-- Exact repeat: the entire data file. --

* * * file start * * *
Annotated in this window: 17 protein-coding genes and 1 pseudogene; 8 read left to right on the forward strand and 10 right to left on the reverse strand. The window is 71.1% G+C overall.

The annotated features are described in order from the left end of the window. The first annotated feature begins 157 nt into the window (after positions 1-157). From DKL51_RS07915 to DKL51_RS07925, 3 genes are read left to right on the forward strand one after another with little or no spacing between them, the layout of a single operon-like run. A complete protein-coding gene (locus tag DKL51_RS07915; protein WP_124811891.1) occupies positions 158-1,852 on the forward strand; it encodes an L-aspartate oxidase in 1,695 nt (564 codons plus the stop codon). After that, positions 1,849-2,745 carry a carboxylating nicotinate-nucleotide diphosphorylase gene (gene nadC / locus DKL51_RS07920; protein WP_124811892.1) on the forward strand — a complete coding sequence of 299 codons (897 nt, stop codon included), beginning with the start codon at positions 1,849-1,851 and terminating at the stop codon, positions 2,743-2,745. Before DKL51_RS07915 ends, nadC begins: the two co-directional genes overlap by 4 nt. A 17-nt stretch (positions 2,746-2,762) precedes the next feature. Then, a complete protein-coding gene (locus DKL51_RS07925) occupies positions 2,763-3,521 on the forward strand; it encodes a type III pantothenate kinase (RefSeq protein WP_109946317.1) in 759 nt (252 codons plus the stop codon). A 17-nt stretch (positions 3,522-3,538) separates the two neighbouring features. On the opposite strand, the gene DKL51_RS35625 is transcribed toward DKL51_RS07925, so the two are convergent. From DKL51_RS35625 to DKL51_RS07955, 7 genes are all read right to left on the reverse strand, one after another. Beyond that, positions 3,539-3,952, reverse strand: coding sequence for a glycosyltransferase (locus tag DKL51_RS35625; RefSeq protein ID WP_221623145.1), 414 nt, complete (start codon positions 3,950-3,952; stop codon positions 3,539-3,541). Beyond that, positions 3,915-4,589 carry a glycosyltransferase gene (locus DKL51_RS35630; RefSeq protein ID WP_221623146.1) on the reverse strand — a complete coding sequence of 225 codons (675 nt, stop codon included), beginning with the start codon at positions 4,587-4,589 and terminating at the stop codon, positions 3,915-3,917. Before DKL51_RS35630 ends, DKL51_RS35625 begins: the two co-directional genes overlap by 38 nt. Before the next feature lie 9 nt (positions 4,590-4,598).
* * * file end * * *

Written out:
Annotated in this window: 17 protein-coding genes and 1 pseudogene; 8 read left to right on the forward strand and 10 right to left on the reverse strand. The window is 71.1% G+C overall.

The annotated features are described in order from the left end of the window. The first annotated feature begins 157 nt into the window (after positions 1-157). From DKL51_RS07915 to DKL51_RS07925, 3 genes are read left to right on the forward strand one after another with little or no spacing between them, the layout of a single operon-like run. A complete protein-coding gene (locus tag DKL51_RS07915; protein WP_124811891.1) occupies positions 158-1,852 on the forward strand; it encodes an L-aspartate oxidase in 1,695 nt (564 codons plus the stop codon). After that, positions 1,849-2,745 carry a carboxylating nicotinate-nucleotide diphosphorylase gene (gene nadC / locus DKL51_RS07920; protein WP_124811892.1) on the forward strand — a complete coding sequence of 299 codons (897 nt, stop codon included), beginning with the start codon at positions 1,849-1,851 and terminating at the stop codon, positions 2,743-2,745. Before DKL51_RS07915 ends, nadC begins: the two co-directional genes overlap by 4 nt. A 17-nt stretch (positions 2,746-2,762) precedes the next feature. Then, a complete protein-coding gene (locus DKL51_RS07925) occupies positions 2,763-3,521 on the forward strand; it encodes a type III pantothenate kinase (RefSeq protein WP_109946317.1) in 759 nt (252 codons plus the stop codon). A 17-nt stretch (positions 3,522-3,538) separates the two neighbouring features. On the opposite strand, the gene DKL51_RS35625 is transcribed toward DKL51_RS07925, so the two are convergent. From DKL51_RS35625 to DKL51_RS07955, 7 genes are all read right to left on the reverse strand, one after another. Beyond that, positions 3,539-3,952, reverse strand: coding sequence for a glycosyltransferase (locus tag DKL51_RS35625; RefSeq protein ID WP_221623145.1), 414 nt, complete (start codon positions 3,950-3,952; stop codon positions 3,539-3,541). Beyond that, positions 3,915-4,589 carry a glycosyltransferase gene (locus DKL51_RS35630; RefSeq protein ID WP_221623146.1) on the reverse strand — a complete coding sequence of 225 codons (675 nt, stop codon included), beginning with the start codon at positions 4,587-4,589 and terminating at the stop codon, positions 3,915-3,917. Before DKL51_RS35630 ends, DKL51_RS35625 begins: the two co-directional genes overlap by 38 nt. Before the next feature lie 9 nt (positions 4,590-4,598).